There are no measles cases in Pratt County and none have been diagnosed in the state of Kansas in 2019, but Pratt County Health Department Administrator Darci Van Der Vyver said it is still important for people to be aware of what is happening around the United States.
"The United States is currently experiencing the largest number of measles diagnosis since the disease was declared eradicated in the country years ago," she said. "We are fortunate that Kansas is not among states experiencing an outbreak, but in this day and age, people travel and many have children and grandchildren living in other states. We need to be aware that we have a very serious problem on our hands."
According to the Center for Disease Control (CDC) 704 cases of measles have been reported in the United States between January 1 and April 26 this year. Of those reported cases, 71 percent were individuals who were unvaccinated and 18 percent had an unknown vaccination status. Eleven percent were vaccinated.
There were no deaths or cases of encephalitis reported to the CDC in association with the reported measles cases, but 66 patients were hospitalized and 24 got pneumonia as a result of the disease.
The vast majority of measles cases (98 percent) were U.S. residents. International travelers accounted for 44 of the cases, which was recorded as a U.S. resident who became infected in another country and returned to the United States. The top three countries where travelers became infected so far in 2019 include the Philippines, Ukraine and Israel, according to CDC.
New York and New Jersey are the top two states currently experiencing measles outbreaks.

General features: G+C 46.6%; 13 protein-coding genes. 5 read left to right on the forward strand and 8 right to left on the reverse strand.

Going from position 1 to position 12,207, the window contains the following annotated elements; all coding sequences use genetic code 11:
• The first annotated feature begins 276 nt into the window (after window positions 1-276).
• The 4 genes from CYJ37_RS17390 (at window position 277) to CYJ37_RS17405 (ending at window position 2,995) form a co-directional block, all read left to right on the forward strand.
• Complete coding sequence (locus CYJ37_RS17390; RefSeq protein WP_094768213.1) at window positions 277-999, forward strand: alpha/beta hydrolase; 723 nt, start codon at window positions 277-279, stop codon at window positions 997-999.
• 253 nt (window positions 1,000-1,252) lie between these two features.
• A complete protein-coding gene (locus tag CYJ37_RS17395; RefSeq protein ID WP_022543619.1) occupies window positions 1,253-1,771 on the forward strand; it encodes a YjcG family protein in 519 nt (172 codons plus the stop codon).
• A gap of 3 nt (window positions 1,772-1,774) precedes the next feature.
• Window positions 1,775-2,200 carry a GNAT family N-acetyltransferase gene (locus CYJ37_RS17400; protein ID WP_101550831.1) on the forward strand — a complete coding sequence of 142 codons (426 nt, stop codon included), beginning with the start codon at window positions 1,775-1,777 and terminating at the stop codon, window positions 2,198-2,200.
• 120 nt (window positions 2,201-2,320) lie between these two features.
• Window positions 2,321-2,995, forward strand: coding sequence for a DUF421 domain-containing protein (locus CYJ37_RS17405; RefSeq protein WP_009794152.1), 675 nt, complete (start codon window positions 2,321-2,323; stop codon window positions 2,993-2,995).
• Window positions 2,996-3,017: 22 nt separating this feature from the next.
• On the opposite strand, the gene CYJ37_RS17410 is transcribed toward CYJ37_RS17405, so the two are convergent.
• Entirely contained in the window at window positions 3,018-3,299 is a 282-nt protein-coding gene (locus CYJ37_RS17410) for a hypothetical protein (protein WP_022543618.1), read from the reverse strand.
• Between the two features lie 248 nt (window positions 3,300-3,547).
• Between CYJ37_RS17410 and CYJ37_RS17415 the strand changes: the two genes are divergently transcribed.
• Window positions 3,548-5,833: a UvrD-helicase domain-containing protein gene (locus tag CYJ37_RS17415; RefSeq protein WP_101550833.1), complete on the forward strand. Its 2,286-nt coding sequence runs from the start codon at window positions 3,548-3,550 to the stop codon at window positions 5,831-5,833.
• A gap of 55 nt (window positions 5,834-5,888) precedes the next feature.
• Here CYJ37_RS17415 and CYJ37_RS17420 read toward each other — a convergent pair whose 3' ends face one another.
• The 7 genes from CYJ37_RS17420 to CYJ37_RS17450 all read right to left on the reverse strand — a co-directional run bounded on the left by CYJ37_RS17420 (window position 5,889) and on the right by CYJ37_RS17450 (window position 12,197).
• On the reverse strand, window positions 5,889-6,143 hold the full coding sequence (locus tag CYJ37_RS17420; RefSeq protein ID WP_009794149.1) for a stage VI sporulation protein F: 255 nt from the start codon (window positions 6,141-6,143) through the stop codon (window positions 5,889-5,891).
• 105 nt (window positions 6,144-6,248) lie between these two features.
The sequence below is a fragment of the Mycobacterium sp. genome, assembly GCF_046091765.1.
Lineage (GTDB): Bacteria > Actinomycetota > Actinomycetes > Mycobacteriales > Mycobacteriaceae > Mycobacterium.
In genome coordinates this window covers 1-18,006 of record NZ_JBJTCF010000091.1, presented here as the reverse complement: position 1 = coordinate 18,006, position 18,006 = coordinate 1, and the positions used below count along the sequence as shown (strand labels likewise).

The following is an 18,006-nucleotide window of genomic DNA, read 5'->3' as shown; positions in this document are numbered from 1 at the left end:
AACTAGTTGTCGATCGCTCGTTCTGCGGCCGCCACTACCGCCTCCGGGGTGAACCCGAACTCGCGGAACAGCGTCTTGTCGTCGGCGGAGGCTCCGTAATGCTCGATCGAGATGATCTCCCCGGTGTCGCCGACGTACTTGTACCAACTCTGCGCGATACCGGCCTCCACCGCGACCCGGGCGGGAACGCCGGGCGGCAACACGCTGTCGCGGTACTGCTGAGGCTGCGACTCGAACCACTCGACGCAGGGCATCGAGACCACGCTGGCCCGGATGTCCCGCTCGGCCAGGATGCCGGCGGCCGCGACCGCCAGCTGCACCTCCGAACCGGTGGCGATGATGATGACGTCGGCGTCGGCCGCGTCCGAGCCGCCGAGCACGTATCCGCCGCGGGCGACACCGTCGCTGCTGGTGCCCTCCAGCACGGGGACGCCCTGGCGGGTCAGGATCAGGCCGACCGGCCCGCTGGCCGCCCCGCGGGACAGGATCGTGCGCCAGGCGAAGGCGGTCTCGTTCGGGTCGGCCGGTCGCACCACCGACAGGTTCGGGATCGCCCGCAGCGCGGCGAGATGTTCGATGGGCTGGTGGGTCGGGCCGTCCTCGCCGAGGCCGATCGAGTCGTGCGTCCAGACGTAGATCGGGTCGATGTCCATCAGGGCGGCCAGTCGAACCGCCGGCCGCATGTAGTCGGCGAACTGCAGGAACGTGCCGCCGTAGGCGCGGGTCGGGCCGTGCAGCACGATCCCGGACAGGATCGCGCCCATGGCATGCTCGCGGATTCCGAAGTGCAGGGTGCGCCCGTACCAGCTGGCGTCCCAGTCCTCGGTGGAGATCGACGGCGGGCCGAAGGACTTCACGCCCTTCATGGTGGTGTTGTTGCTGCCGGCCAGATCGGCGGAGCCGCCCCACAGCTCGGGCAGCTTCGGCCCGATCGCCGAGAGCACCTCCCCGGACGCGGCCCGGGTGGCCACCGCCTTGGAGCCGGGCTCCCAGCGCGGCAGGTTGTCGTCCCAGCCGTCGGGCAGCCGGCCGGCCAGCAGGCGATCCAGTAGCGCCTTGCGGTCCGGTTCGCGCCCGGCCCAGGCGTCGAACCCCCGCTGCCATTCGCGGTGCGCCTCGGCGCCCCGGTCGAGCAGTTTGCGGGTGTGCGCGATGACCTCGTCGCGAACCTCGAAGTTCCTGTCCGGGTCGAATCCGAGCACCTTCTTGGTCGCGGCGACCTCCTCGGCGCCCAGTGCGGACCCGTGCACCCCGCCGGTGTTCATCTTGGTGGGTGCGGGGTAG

Van Der Vyver shared some more general information about measles.
Individuals may not be vaccinated for many reasons. Some adults may not be aware they need the vaccine. Some children may not be up-to –date either because the child is unable to be vaccinated or because the caregiver refuses vaccination.
There is no treatment or cure for measles. Some children may have very mild symptoms but others may face more serious complications, like pneumonia and encephalitis.
CDC’s MMR vaccine routine recommendations are as follows: • Children 12 months of age or older should have 2 doses, the first dose at age 12 to 15 month and the second dose between 4 to 6 years. • Adults who do not have evidence of immunity should get at least one dose of MMR vaccine. • Certain persons should receive two doses of MMR. This includes healthcare personnel (not just clinical staff), students at post-secondary institutions (such as colleges or vocational schools), and international travelers.
 CDC’s MMR vaccine travel recommendations are as follows for international travel: • Infants 6 months through 11 months of age should have 1 dose of MMR vaccine. • Children 12 months of age and older should receive two doses of MMR vaccine, separated by at least 28 days. • Adults with documentation of one dose of MMR vaccine should get a second dose. Adults who do not have evidence of immunity against measles should get two doses of MMR vaccine, separated by at least 28 days.
"Now is a good time to dig out those vaccine records and check if everyone in the family is vaccinated," Van Der Vyver said. "Especially with the onset of summer and family vacation plans. International travelers really need to be up on vaccinations to prevent any possible complications."